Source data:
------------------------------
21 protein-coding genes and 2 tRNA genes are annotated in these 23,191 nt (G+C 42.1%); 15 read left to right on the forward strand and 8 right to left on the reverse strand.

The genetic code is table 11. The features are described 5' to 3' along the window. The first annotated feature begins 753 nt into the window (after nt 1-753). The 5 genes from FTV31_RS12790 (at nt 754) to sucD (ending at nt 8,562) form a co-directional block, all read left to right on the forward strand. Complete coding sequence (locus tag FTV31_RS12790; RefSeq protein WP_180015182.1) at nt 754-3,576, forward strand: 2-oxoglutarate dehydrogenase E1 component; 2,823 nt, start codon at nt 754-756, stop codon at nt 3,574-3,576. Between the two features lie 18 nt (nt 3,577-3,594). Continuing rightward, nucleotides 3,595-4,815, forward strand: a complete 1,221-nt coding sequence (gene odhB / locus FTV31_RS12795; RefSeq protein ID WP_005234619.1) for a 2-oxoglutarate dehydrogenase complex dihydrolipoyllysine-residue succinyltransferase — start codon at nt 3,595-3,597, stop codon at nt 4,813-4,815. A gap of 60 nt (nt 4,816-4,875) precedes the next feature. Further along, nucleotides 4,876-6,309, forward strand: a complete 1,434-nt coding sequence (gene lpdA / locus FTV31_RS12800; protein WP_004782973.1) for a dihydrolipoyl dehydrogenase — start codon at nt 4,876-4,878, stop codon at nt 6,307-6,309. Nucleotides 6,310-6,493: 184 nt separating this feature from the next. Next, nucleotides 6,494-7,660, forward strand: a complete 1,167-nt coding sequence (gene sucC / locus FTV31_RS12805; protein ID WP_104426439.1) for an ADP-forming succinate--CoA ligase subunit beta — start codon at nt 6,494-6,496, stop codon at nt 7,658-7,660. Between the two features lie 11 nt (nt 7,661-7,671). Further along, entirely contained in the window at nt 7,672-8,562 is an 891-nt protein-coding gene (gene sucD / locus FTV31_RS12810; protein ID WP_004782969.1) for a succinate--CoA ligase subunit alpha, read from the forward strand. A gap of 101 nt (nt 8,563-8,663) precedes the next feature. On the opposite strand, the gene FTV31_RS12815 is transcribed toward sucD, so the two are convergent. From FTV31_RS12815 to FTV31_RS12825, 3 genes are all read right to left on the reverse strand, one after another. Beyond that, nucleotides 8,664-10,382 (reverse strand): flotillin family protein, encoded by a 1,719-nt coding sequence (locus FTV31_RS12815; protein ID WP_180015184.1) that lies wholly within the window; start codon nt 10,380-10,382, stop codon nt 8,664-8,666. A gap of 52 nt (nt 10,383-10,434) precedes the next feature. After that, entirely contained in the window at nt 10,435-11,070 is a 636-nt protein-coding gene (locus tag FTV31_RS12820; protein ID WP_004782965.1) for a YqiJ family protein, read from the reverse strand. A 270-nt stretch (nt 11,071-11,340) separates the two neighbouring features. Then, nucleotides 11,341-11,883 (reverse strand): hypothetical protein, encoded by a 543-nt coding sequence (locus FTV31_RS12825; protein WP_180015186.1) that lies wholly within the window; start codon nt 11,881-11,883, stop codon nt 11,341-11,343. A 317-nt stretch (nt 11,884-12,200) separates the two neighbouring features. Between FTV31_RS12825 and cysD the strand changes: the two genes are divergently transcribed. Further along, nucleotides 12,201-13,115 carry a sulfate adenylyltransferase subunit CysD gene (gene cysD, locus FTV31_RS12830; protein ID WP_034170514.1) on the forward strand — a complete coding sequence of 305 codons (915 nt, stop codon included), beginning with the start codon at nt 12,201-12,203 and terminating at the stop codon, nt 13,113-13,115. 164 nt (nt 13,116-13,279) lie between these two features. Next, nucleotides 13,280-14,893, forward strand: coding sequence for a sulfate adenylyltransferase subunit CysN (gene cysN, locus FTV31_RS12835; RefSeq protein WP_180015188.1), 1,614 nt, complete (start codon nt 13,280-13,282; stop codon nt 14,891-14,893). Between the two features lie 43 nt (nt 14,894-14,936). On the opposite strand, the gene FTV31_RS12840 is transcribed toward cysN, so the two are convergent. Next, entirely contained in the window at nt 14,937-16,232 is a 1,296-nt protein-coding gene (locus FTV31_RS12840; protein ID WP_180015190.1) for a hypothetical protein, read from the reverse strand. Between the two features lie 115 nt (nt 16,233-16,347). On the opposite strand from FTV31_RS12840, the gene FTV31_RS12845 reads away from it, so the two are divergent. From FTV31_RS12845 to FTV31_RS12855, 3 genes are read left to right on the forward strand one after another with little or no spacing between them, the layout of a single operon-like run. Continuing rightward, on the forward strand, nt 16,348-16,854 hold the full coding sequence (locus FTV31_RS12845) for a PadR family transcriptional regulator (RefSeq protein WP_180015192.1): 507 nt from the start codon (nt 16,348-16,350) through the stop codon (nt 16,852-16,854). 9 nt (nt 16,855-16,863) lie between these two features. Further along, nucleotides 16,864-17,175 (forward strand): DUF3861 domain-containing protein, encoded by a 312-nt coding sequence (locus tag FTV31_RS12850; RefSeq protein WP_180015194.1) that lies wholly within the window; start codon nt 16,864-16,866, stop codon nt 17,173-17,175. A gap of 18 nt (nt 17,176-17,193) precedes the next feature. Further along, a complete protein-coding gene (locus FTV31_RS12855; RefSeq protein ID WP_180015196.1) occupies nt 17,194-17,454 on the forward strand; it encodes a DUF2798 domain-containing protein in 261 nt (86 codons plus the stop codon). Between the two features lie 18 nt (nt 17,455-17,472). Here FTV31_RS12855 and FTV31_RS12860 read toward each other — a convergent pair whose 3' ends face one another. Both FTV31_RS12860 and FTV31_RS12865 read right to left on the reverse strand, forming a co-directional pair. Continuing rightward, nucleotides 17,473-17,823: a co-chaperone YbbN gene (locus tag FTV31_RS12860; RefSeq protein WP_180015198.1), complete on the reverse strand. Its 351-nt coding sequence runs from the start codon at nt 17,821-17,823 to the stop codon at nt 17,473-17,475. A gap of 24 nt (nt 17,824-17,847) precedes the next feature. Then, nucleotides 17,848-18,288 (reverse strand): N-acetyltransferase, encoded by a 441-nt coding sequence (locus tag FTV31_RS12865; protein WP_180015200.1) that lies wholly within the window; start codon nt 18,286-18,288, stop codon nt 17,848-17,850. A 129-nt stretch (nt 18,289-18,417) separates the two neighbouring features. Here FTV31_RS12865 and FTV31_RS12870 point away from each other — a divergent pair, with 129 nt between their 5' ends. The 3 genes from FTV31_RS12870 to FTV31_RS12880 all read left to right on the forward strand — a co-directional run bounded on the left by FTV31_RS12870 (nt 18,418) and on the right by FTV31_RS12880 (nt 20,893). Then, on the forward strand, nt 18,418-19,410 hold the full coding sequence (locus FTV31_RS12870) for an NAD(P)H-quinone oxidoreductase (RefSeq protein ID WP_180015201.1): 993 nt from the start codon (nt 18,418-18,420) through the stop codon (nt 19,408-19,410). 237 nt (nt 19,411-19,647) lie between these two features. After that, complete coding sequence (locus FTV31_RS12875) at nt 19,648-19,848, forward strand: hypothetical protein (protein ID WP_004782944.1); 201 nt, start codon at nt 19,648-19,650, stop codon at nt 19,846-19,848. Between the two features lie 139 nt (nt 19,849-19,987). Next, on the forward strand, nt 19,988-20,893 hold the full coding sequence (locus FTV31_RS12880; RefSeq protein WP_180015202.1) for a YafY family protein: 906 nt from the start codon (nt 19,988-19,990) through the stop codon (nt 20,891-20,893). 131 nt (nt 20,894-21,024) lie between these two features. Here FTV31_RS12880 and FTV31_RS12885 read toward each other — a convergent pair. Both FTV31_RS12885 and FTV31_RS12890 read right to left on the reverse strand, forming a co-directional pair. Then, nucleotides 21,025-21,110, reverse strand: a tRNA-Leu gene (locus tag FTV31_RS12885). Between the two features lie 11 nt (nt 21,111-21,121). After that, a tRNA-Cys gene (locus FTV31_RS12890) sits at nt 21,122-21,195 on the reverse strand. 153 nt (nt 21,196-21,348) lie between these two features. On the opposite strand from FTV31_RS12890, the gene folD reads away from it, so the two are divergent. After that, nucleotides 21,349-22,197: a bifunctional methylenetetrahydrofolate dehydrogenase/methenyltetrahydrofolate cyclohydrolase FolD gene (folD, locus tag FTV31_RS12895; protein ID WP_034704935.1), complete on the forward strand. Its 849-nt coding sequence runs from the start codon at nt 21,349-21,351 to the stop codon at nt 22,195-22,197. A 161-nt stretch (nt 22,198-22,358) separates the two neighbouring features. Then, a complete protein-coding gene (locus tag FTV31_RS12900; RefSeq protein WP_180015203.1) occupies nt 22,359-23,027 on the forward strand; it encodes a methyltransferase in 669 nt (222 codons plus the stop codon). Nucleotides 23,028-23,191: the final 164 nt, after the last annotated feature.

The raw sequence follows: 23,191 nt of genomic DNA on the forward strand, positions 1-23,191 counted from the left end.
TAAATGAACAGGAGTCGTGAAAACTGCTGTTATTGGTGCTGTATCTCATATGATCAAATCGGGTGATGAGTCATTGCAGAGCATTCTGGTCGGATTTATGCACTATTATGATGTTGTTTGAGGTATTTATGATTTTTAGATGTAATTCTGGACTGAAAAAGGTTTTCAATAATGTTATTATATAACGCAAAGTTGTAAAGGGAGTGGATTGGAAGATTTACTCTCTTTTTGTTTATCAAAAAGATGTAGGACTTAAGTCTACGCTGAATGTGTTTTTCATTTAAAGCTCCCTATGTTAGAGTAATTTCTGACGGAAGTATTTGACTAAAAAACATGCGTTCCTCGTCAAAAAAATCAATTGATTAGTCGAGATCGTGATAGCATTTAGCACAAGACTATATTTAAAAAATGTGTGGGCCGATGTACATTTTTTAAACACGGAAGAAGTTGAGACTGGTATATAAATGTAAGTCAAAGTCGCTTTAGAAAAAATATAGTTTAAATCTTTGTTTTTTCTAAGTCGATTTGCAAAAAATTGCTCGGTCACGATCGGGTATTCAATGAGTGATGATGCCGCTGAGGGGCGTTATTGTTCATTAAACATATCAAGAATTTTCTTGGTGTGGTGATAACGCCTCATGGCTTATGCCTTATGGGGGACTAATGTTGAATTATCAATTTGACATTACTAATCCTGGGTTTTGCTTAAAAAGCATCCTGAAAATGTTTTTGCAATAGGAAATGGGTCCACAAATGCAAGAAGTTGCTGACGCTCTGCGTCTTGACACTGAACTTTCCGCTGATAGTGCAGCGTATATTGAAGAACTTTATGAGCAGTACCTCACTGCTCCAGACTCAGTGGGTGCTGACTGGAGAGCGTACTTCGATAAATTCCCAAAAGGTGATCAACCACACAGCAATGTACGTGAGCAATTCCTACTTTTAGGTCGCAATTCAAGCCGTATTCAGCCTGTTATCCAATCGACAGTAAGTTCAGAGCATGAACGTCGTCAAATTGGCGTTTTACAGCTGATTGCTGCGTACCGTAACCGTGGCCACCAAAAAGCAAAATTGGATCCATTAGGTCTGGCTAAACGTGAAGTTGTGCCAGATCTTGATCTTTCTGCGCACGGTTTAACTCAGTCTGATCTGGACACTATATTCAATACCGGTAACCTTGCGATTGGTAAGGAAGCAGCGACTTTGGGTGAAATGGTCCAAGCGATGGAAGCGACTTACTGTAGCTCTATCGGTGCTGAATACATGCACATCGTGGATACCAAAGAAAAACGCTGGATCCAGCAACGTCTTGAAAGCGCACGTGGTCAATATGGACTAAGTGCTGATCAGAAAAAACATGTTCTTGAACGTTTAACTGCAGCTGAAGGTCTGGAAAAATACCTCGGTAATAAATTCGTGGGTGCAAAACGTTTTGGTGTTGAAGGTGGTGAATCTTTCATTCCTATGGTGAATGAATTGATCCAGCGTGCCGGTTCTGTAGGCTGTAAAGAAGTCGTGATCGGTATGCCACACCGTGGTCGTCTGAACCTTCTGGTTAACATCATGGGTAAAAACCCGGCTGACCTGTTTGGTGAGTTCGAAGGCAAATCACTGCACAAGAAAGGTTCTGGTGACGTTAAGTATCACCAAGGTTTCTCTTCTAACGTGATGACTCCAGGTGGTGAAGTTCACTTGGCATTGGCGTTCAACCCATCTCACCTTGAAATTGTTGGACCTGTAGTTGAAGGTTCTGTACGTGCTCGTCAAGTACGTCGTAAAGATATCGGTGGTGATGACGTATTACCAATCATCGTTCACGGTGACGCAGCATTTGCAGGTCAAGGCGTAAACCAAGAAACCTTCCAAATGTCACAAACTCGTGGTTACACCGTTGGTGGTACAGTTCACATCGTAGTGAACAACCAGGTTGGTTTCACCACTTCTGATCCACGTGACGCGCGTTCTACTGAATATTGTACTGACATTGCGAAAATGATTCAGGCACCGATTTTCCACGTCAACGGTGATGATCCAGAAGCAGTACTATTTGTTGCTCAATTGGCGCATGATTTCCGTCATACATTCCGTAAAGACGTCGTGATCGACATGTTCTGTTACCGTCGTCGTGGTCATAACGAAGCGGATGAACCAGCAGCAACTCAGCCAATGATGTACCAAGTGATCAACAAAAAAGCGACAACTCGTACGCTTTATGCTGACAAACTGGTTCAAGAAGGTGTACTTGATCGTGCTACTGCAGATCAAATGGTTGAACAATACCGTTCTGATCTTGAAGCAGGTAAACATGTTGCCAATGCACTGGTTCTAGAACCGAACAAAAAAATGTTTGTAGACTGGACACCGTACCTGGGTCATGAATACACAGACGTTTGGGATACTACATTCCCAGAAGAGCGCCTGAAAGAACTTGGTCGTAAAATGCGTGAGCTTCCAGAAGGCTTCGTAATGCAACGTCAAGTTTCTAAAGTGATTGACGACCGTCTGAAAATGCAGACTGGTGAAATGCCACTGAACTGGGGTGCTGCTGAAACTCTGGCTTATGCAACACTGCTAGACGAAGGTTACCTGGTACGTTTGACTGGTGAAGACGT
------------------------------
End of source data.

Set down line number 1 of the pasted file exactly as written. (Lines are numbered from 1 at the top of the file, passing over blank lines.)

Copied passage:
21 protein-coding genes and 2 tRNA genes are annotated in these 23,191 nt (G+C 42.1%); 15 read left to right on the forward strand and 8 right to left on the reverse strand.